Thursday: Australia February Home Loans data is expected to show a small improvement. (Forecast -0.6 vs January -1.1%) The ECB policy meeting and press conference will underpin EURUSD on the days leading up to it. Traders will be looking for more clues as to the timing of policy normalization.

Friday: China trade data will get extra scrutiny thanks to the ongoing trade spat. Eurozone data will have minimal impact as it follows the ECB meeting.

The week that was:

It may have been a short week in many markets, but there was no shortage of volatility and drama, especially on Wall Street.

Monday: Australia and New Zealand markets were closed for Easter Monday, but AUDUSD managed to trade lower after weaker than expected Caixin China Manufacturing Index dipped to 51.0 from 51.6, previously. The European and UK sessions were deathly dull due to Easter Holidays. Canada was partially closed. Wall Street tanked. A series of Trump tweets about Amazon and China’s announcement of tariffs on $3 billion worth of US food imports, spooked traders. WTI oil prices finished 3.0% lower. Only the Japanese yen finished the day with a gain.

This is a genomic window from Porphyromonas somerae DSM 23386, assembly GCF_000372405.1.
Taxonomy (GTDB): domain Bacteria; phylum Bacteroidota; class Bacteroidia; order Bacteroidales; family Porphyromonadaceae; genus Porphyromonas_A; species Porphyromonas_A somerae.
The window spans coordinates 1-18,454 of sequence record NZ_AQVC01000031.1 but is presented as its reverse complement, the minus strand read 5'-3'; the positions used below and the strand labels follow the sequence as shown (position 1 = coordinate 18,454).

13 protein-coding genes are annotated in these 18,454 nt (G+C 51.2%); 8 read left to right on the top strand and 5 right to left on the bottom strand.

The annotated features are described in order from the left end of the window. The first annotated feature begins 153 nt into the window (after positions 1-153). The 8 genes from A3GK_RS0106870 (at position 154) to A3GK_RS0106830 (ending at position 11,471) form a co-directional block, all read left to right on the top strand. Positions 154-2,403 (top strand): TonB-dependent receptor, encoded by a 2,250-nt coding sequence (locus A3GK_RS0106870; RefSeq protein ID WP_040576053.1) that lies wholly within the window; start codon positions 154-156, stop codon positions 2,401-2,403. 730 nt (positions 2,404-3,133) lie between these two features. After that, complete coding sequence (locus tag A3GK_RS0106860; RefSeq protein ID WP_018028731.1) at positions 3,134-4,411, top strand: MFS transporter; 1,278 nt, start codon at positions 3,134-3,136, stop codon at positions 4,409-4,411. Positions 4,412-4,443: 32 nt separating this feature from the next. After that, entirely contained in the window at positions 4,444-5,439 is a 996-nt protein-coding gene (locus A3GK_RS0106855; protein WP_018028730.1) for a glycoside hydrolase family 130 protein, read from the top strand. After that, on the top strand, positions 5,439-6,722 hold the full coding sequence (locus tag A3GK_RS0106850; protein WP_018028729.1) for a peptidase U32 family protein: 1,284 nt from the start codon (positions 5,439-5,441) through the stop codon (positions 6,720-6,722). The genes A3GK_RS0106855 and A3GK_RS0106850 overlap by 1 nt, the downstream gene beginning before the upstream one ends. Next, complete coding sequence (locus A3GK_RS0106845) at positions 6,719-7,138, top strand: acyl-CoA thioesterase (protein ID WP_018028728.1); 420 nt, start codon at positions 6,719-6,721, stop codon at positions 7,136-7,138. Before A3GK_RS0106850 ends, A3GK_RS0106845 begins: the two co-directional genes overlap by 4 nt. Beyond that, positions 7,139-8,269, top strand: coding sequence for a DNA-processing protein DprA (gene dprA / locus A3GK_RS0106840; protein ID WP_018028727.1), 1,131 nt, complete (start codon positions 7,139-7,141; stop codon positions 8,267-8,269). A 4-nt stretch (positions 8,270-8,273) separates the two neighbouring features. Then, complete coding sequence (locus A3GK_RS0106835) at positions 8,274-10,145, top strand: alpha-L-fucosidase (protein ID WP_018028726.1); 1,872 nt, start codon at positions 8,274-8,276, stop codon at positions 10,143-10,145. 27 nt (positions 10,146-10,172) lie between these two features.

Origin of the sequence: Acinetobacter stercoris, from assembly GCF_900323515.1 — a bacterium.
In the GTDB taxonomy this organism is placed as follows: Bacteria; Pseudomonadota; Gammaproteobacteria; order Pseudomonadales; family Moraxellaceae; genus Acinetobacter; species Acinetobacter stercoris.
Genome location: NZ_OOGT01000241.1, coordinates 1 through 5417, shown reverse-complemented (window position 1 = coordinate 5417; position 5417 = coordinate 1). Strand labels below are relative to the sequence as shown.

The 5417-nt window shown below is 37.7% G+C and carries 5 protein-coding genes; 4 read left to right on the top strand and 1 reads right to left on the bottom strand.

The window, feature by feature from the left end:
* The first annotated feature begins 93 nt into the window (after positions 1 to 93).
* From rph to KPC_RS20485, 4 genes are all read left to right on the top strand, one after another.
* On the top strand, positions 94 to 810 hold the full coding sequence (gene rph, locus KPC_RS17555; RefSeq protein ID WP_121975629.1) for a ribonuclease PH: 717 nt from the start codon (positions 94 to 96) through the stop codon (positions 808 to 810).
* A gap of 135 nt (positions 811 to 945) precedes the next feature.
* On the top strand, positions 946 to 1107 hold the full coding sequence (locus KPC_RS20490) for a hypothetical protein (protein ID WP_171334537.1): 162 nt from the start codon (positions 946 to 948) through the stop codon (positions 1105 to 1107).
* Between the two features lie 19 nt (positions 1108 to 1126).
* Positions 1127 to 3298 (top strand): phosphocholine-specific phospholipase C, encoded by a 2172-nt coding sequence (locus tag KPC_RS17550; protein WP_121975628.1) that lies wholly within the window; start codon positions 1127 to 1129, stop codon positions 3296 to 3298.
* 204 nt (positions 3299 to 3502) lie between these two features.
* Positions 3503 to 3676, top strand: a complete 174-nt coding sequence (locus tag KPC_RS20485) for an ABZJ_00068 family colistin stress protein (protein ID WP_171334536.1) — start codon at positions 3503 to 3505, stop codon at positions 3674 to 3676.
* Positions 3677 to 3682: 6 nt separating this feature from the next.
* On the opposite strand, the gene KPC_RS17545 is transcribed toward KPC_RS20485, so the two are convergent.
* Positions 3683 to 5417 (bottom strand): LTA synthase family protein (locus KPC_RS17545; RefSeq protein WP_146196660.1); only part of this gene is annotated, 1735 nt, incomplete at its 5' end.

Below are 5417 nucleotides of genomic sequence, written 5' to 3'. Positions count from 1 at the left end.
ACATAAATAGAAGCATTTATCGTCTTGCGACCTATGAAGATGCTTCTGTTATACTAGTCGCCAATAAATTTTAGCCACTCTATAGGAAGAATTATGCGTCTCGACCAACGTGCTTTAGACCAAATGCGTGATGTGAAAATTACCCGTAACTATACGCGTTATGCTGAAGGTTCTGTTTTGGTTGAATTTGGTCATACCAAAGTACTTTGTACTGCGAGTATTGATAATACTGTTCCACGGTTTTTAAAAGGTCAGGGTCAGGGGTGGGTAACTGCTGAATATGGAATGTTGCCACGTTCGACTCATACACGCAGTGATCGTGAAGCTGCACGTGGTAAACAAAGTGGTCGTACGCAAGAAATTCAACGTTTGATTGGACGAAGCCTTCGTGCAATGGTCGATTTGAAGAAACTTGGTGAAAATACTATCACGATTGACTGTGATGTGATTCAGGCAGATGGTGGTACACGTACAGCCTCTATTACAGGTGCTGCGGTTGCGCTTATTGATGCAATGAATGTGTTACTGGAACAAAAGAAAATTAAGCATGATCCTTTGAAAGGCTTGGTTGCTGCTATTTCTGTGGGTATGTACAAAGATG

Tuesday: The day started wobbly. Asia equity markets followed US markets lower, but the move didn’t last. The Reserve Bank of Australia didn’t do anything to disturb the market. USDJPY bottomed early and climbed steadily into the New York open. Sterling inched higher supported by a forecast-beating Manufacturing PMI report. New York FX trading was subdued. However, USDCAD plunged on news that President Trump was pushing for an “outline” of a Nafta agreement the following week, to be announced in Peru. Wall Street recouped most of Monday’s losses, helped by a report that the Trump administration didn’t have plans to go after Amazon.